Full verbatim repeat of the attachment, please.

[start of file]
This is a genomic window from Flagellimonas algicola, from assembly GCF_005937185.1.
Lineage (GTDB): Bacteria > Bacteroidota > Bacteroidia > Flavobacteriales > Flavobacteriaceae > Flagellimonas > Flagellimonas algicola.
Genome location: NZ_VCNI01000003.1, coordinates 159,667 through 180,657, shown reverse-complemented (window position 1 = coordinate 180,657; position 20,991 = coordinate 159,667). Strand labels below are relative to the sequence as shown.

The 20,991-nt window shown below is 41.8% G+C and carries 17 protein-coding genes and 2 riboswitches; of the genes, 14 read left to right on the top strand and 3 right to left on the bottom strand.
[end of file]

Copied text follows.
This is a genomic window from Flagellimonas algicola, from assembly GCF_005937185.1.
Lineage (GTDB): Bacteria > Bacteroidota > Bacteroidia > Flavobacteriales > Flavobacteriaceae > Flagellimonas > Flagellimonas algicola.
Genome location: NZ_VCNI01000003.1, coordinates 159,667 through 180,657, shown reverse-complemented (window position 1 = coordinate 180,657; position 20,991 = coordinate 159,667). Strand labels below are relative to the sequence as shown.

The 20,991-nt window shown below is 41.8% G+C and carries 17 protein-coding genes and 2 riboswitches; of the genes, 14 read left to right on the top strand and 3 right to left on the bottom strand.